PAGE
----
Whether it’s the likes of Tendulkar, Dhoni and Dravid talking about performing under intense pressure, or someone like Abhinav Bindra or Sushil Kumar or Leander Paes narrating their own Games experiences, this can be a good time for some “Ask The Experts” sessions on what to expect at the Olympics. While many first-timers are on teams to Tokyo, this will also be a good time for past medallists to put into perspective journeys that aren’t always about success, while touching upon their non-medal campaigns as well. While Tokyo will be an unprecedented experience, athletes will still benefit from talking to those who have gone through these very countdowns before. Cross disciplinary interactions can also set the tone for the experience of the Games village.

5. LOOK BACK AT HISTORY

Both athletics and hockey are rich in anecdotes of past Indian teams and it’ll serve as both inspiration and education for athletes to get to know a little more about the history of their sport at the Olympics. Of moments of despair or triumph, of the early stages of evolution of their sport, of the lesser known names that might have represented India in the past and how fortunate they are to be accorded all the facilities that their predecessors might not have had access to. While hockey’s 8 medals always add a tinge of pressure to every team that goes to the Olympics, a year ahead of the Games will be a good time to absorb that pressure and trace the footsteps of the giants of the sport.

6. THE LANGUAGE

While there is a raging debate in India on whether proficiency in spoken English even matters or not, this might be a good time to brush up on what is one of the international modes of communication. No harm in picking bits and smatters of Spanish or Japanese or any other language either. What might be a little more interesting and of immense use too, is learning rudimentary levels of a language of a teammate, for India itself has a variety of spoken tongues. Also sport is an excellent situation where those from different parts of the country are thrown in together for extended periods, and there is only one rule to learning languages — more the merrier.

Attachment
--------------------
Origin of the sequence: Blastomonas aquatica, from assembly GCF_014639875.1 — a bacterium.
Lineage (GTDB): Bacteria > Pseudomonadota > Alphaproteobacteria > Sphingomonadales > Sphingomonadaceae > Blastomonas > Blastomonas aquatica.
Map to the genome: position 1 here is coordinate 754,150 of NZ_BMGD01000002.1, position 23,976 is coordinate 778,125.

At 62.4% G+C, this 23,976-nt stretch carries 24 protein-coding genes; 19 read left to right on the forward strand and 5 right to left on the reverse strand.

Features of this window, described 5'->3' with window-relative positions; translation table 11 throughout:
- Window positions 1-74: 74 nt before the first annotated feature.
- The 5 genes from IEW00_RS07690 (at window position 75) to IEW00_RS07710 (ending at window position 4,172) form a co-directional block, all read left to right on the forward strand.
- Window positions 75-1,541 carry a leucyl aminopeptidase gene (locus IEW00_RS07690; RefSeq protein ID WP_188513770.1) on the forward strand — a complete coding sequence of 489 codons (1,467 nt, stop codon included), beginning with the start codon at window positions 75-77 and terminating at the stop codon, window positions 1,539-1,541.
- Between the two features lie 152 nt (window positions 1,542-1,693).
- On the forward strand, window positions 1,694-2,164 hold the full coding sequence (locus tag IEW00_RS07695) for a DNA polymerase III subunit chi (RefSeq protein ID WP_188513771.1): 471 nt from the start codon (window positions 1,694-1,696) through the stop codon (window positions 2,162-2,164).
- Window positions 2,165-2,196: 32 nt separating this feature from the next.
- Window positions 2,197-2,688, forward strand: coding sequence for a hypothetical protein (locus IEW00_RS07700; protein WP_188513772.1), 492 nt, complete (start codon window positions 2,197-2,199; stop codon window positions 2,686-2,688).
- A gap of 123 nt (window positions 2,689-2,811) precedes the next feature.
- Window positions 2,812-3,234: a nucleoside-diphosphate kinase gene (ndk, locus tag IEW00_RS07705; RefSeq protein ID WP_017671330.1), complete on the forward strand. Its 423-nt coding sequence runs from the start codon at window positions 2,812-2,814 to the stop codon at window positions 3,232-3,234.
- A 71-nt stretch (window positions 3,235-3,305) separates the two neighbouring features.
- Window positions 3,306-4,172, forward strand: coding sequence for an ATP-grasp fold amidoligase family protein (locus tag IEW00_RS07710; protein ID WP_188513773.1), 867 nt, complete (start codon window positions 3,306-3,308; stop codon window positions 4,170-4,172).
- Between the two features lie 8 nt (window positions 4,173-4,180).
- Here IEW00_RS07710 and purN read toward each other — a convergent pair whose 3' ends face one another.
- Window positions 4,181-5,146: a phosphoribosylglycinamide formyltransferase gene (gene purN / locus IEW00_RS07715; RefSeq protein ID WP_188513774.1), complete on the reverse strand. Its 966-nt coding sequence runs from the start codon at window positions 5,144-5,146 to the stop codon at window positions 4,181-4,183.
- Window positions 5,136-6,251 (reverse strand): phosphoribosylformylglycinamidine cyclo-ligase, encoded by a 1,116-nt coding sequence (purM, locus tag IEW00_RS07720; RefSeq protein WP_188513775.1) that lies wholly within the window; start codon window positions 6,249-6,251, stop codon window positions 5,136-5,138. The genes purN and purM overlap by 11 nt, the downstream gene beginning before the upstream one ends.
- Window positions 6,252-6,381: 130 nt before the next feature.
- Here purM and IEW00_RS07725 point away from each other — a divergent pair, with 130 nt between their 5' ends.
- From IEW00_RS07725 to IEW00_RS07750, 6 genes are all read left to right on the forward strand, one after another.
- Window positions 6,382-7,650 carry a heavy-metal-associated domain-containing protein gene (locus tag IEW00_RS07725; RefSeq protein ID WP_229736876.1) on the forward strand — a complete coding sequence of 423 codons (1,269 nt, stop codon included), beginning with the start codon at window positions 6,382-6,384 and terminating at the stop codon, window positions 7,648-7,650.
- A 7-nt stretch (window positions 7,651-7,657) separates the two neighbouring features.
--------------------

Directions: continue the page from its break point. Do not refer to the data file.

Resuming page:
7. BASICS OF COACHING

While many players are at the start of their careers, an introduction to coaching in their sport might help athletes understand a dimension of the sport from a more rounded perspective. Besides teaching them about communicating with teammates as in the case of hockey, the elementary aspects of coaching will also open up the science of the sport to athletes. It can also widen their minds on aspects like decision-making, strategising and team building. For individual sports, an ABC of coaching can help in analysis of videos of opponents and a bit about on-the-spot resolutions of challenges that can come their way.

8. A BIT ABOUT TOKYO

While athletes need tunnel vision about their sport and going to the venue and performing without any heed to what’s happening around, a spot of learning about Japan or the capital will not go waste. While some athletes have been known to go to extreme lengths to rewire their body clocks – sleeping, waking times to that of host city, here a bit about the culture, the food, the weather patterns, the stadium design, as well as totally unrelated interesting trivia about Japan might be a good idea to cultivate from now. You don’t need to bite into Sushi sitting in Bangalore, though why not if you can, really?

READ | When a year is not long enough to ensure Tokyo Olympics’ hustle-and-bustle

9. KNOW YOUR OPPONENTS

While video analysis is part of preparations, athletes can get themselves acquainted with the history of opponents, and their journeys for that tiny edge that can come handy. A bit about trends in their playing styles if any or simply the situation in those countries can offer insights into what to expect at the Games. While draws come in closer to the Game’s, this might be a good time for a comprehensive sweep.

10. PLAY JENGA

Whoever tells you it helps in focussing or building team spirit is not telling you the right reasons to play Jenga – because it is fun.

Write letters of gratitude to parents and early coaches and school teammates, set nicknames in stone, write team songs and generally enjoy being thrown into a situation which for better or worse, is what reality is.